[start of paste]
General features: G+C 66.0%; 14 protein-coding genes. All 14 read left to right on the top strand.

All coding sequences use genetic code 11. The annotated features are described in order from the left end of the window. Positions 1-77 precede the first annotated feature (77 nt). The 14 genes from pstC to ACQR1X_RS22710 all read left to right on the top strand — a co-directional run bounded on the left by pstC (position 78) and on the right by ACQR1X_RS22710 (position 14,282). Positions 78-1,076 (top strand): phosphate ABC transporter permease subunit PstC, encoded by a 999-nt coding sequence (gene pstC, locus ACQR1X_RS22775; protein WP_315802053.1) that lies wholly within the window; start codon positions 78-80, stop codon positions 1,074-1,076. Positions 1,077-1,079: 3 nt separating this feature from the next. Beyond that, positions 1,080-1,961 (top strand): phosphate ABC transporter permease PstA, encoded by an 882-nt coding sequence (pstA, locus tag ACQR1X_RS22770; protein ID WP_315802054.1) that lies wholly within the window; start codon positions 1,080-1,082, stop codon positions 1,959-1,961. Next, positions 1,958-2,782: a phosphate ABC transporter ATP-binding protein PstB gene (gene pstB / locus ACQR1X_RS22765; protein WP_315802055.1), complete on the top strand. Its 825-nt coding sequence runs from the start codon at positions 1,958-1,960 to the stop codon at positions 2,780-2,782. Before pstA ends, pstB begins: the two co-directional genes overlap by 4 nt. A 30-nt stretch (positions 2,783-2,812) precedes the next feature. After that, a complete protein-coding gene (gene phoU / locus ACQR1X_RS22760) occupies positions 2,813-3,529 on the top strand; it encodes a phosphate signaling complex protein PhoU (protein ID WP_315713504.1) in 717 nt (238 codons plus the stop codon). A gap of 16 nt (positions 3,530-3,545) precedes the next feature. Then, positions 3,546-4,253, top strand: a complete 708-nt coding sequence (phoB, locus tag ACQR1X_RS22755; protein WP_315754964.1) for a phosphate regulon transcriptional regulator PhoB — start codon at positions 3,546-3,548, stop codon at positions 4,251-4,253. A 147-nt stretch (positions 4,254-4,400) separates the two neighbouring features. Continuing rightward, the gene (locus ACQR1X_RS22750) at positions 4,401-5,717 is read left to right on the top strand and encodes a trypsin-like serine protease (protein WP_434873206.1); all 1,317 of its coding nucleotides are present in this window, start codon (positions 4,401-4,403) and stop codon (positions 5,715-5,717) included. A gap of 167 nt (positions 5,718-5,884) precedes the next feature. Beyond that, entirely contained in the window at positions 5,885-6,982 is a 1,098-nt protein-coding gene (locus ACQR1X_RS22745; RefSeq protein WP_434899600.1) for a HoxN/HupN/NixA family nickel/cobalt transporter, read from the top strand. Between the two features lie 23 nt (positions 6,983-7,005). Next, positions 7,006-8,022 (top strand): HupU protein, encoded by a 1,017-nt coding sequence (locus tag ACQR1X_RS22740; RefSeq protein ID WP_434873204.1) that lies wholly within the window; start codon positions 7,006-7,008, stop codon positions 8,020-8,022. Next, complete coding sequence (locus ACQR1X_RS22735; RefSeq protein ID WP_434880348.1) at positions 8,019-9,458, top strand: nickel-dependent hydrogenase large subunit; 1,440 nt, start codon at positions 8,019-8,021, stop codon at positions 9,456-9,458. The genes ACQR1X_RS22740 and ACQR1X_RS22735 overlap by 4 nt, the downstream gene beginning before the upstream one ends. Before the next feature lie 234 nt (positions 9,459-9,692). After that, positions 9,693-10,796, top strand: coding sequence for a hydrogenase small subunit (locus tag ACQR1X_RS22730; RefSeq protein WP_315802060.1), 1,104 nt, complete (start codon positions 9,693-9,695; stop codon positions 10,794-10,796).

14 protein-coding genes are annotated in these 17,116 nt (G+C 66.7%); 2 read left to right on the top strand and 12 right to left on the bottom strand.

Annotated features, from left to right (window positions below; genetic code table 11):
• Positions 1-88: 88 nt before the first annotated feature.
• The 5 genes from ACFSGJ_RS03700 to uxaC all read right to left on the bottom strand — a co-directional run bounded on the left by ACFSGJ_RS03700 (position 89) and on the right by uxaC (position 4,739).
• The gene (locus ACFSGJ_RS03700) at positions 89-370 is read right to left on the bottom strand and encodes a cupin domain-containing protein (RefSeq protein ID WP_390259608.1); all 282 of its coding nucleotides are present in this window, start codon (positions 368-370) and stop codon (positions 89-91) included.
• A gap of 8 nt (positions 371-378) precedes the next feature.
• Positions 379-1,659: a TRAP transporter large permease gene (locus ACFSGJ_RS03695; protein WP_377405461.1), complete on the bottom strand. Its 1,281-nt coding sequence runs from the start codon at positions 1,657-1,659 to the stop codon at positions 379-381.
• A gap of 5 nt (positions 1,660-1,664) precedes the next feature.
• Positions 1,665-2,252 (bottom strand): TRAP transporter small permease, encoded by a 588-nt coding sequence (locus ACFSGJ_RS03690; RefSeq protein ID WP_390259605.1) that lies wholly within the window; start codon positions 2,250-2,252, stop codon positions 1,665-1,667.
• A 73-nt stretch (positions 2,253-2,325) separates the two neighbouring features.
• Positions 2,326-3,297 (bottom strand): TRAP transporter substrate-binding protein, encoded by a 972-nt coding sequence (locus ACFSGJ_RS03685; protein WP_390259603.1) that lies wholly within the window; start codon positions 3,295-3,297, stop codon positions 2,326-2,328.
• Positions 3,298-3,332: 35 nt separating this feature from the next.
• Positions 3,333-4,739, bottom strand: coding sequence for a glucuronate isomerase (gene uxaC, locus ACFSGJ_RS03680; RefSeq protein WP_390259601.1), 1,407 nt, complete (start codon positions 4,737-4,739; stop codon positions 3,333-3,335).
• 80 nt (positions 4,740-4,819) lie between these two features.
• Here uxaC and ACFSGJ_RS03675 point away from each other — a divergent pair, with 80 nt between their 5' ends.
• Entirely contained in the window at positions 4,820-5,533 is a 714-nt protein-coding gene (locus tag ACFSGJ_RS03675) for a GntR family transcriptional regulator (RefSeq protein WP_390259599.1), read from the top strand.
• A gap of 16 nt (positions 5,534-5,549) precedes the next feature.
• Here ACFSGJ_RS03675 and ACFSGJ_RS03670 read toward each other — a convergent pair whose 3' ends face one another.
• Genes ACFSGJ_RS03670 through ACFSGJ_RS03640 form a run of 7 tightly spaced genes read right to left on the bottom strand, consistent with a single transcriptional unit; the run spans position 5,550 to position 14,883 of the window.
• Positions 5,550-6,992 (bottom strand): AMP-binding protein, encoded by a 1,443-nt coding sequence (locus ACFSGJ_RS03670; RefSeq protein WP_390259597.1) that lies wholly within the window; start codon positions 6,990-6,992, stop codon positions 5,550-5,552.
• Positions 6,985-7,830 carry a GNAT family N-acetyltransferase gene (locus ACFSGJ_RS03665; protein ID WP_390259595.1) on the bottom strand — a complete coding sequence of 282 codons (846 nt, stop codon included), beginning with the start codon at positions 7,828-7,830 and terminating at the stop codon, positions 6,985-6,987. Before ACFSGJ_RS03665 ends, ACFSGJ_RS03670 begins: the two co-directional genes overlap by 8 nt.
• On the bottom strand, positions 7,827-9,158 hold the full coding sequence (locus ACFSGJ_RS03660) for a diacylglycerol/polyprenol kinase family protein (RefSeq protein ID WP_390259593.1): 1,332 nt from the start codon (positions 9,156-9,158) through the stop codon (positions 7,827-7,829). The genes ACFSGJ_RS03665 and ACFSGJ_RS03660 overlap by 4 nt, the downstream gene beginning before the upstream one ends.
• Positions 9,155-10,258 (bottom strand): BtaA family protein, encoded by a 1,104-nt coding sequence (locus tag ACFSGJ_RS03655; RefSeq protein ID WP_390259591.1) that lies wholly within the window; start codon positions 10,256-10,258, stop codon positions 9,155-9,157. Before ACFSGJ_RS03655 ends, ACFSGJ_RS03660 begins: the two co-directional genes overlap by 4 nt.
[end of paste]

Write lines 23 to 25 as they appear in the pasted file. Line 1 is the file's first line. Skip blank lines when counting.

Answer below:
• Positions 6,985-7,830 carry a GNAT family N-acetyltransferase gene (locus ACFSGJ_RS03665; protein ID WP_390259595.1) on the bottom strand — a complete coding sequence of 282 codons (846 nt, stop codon included), beginning with the start codon at positions 7,828-7,830 and terminating at the stop codon, positions 6,985-6,987. Before ACFSGJ_RS03665 ends, ACFSGJ_RS03670 begins: the two co-directional genes overlap by 8 nt.
• On the bottom strand, positions 7,827-9,158 hold the full coding sequence (locus ACFSGJ_RS03660) for a diacylglycerol/polyprenol kinase family protein (RefSeq protein ID WP_390259593.1): 1,332 nt from the start codon (positions 9,156-9,158) through the stop codon (positions 7,827-7,829). The genes ACFSGJ_RS03665 and ACFSGJ_RS03660 overlap by 4 nt, the downstream gene beginning before the upstream one ends.
• Positions 9,155-10,258 (bottom strand): BtaA family protein, encoded by a 1,104-nt coding sequence (locus tag ACFSGJ_RS03655; RefSeq protein ID WP_390259591.1) that lies wholly within the window; start codon positions 10,256-10,258, stop codon positions 9,155-9,157. Before ACFSGJ_RS03655 ends, ACFSGJ_RS03660 begins: the two co-directional genes overlap by 4 nt.